Our roots stem back to the 1960s and the community mental health movement which included a shift in public policy toward moving people out of institutional care back into the community.
Fellowship Housing (originally known as “Opportunity House”) was envisioned by a group of community leaders intent on insuring that the people arriving in Concord from New Hampshire Hospital felt welcomed and supported as they made the transition into our community. In its early years, the corporation operated two “halfway houses,” which offered safe and supportive settings for people making this difficult transition. Due to funding shortfalls, both facilities closed in the 1970’s, but the corporation remained active.
Fellowship Housing has been the local leader in developing housing for people with mental illness. We have an impressive portfolio of projects which has brought diversification to our housing offerings, revenue streams, and has allowed us to thrive financially. Our housing development has been intentional and cautious yielding well-planned growth and partnerships with investors.
In 1980, an application to the US Department of Housing and Urban Development (HUD) for a Section 202/8 Demonstration project was applied for by mental health advocates. It was approved for the purpose of establishing a group home in Concord for people with mental illness in need of daily support and supervision. Fellowship House, Inc., a non-profit corporation, began providing housing and residential services to 10 people with mental illness in June 1984. This program’s capacity was increased to 12 beds in 2007.
In 1988, an application was submitted to HUD and approved for a Section 811 project to form Fellowship Apartments, Inc., a permanent supportive apartment complex for 12 people with mental illness. This six-unit building, which opened in 1993, is located at the corner of Allison and Badger Street.
In 1996, a second HUD Section 811 project was approved to provide housing to eight people in six units on Washington Street. Another non-profit corporation, Washington Court, Inc., was developed and a six-unit project opened in September 1998.
Funding for a third Section 811 project was approved in 2001 and Fayette Street Project, Inc. was incorporated to develop and own the project. This project officially opened in 2004, and is capable of housing seven people in five units.
Fellowship Housing purchased a three-family home on Jackson Street in Concord in 1996 in a “bargain sale.” After 15 years of renting these units on the open market, Fellowship Housing applied to NH Housing Finance Authority for funding through its Special Needs Housing Program to convert the building into five units for our core population. The Jackson Street Project was completed in November 2013, and attained full occupancy in April 2014.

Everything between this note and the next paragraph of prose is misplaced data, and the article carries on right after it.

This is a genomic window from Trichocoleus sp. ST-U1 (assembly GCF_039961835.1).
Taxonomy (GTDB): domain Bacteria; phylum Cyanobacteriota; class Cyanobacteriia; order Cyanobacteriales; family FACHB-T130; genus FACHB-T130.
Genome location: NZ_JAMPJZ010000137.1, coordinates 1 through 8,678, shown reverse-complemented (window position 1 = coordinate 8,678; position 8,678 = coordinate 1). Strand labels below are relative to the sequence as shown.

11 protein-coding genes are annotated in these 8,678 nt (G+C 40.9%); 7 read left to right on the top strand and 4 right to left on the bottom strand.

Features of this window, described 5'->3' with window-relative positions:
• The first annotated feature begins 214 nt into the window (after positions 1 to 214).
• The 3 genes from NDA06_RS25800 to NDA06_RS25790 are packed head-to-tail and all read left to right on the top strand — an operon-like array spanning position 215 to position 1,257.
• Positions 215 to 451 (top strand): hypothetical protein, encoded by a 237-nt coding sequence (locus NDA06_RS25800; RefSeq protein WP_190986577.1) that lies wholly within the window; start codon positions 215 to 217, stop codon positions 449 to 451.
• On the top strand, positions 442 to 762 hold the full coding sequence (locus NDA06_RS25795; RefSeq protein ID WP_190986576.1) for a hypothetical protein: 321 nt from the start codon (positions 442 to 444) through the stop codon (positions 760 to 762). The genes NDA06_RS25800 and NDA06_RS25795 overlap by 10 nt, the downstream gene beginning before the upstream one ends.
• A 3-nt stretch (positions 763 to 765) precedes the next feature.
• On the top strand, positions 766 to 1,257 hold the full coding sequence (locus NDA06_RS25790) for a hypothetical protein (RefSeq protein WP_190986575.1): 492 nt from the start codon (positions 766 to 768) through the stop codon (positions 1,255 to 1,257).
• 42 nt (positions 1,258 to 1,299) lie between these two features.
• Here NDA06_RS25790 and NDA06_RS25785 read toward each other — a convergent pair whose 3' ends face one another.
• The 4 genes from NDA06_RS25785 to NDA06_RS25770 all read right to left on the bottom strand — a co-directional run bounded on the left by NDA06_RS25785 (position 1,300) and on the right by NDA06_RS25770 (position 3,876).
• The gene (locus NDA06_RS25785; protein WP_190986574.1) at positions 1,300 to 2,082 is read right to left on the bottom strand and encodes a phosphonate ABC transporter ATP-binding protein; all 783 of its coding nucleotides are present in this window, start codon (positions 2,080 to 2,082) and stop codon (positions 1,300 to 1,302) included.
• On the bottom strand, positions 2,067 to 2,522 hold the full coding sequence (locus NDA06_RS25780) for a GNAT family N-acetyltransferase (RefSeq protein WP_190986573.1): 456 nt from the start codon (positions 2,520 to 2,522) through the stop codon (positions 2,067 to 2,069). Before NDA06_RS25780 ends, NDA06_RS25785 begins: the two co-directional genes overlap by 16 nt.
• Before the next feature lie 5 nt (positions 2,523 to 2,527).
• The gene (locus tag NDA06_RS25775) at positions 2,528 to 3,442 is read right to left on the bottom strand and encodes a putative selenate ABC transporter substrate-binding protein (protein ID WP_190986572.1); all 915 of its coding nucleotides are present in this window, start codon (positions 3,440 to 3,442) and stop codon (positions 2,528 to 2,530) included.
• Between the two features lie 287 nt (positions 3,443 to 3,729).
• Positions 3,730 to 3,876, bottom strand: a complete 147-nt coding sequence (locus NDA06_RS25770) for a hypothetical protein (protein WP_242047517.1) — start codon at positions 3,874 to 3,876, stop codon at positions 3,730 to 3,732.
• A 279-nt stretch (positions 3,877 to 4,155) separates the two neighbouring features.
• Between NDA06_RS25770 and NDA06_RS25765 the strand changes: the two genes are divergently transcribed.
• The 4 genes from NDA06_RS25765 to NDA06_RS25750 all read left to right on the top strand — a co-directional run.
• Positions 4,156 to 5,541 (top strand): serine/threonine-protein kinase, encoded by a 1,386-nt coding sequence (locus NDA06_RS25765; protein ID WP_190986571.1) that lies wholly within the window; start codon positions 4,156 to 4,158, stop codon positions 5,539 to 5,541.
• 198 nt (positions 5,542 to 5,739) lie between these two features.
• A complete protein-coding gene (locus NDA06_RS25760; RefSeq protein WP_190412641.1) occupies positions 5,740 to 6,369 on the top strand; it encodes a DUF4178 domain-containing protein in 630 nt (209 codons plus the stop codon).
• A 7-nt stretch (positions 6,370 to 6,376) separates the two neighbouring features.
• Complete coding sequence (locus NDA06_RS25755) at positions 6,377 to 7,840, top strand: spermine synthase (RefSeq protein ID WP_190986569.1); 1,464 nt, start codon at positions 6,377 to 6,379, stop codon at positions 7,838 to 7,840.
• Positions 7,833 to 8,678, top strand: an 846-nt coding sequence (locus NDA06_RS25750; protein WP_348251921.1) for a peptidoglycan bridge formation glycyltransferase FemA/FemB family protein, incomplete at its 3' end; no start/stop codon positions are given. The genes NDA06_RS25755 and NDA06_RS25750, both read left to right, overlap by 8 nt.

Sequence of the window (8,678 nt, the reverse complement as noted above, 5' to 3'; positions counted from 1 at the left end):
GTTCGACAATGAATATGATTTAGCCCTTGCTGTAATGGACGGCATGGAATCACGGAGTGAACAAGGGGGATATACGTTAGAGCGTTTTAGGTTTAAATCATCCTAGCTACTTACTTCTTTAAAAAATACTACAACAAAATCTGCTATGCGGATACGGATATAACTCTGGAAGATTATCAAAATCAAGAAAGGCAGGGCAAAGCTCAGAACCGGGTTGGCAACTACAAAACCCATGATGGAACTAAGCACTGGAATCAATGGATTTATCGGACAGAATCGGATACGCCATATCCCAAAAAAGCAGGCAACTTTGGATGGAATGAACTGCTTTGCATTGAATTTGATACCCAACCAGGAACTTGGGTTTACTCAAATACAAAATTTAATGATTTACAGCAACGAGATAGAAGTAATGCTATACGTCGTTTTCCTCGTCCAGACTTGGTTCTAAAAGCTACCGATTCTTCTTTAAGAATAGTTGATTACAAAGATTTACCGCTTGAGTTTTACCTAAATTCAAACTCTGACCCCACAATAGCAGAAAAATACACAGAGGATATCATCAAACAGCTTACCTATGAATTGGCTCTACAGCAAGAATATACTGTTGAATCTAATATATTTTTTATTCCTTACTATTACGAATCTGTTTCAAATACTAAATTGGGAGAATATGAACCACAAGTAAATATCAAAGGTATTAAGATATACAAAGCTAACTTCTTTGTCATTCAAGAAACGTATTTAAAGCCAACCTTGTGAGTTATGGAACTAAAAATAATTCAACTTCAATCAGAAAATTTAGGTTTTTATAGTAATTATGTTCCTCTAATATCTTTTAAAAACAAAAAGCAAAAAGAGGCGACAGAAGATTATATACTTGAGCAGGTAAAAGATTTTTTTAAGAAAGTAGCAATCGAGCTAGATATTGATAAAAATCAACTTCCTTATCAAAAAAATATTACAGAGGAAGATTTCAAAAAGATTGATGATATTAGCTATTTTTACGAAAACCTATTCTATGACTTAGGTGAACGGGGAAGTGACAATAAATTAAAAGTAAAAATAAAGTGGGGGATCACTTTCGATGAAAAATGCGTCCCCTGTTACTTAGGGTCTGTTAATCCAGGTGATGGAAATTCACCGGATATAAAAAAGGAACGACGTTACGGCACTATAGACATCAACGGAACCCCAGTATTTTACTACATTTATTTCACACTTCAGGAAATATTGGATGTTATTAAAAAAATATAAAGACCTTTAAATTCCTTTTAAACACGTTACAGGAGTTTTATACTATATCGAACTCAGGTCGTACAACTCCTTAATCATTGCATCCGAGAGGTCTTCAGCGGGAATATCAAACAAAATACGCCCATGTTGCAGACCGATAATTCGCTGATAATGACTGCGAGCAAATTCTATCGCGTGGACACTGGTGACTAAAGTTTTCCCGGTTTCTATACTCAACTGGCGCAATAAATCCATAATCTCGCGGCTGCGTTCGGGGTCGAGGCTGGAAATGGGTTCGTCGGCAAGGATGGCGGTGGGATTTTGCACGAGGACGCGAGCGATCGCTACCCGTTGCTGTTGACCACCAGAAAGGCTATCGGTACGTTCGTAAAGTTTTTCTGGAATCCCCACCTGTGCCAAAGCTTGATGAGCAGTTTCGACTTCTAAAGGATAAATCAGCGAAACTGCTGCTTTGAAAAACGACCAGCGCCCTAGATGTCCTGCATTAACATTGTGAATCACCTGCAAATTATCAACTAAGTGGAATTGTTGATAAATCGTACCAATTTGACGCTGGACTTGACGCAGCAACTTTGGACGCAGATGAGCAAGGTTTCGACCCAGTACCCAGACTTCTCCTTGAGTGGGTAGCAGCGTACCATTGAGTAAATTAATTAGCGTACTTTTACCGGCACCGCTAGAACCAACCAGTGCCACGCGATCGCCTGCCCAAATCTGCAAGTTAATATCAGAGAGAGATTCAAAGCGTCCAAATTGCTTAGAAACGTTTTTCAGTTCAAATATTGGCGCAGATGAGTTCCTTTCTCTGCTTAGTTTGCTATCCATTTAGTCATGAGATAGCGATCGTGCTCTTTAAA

Recognizing our tenants’ needs for supportive services in their own homes, Fellowship Housing in partnership with Riverbend Community Mental Health, began offering Outreach Services to residents in our housing projects. Initiated in 2000, this program has grown into an essential component in our housing program. It is an important part of people’s ability to live well in the community and has been extended to others within the community, as well.
Early in 2001, Fellowship Housing Opportunities, Inc., entered into a purchase and sales agreement with another non-profit entity to buy an eight-unit apartment building utilizing a combination of Community Development Block Grant dollars, private grant dollars and a commercial loan. This project, located on South State Street, has been fully operational since the summer of 2002, and provides housing to our core population.
In 2004, Fellowship Housing was asked to consider purchasing a building on the corner of Pleasant and N. State Street. It consisted of administrative offices on the first floor, eight units of housing on the second and third floors, and an unfinished lower level. Utilizing a combination of Community Development Block Grant funding, tax credit sales through the NH Community Development Finance Authority, and NH Housing Special Needs dollars, Fellowship Housing rehabbed the upper floors, added a first-floor handicapped unit, redesigned the administrative space and created a useable working environment in the lower level. The Pleasant Street Project is now the administrative home of Fellowship Housing.
Today – with over 75 renters and numerous others benefiting from our behavioral health services – Fellowship Housing is an agency well-poised to continue to be a primary source of decent, high-quality housing and support to people recovering from mental illness.
Recognizing a need to offer in-home supports for some of our renters, Fellowship Housing has established an Outreach Program which offers specific interventions in concert with the individual’s treatment plan at the mental health center.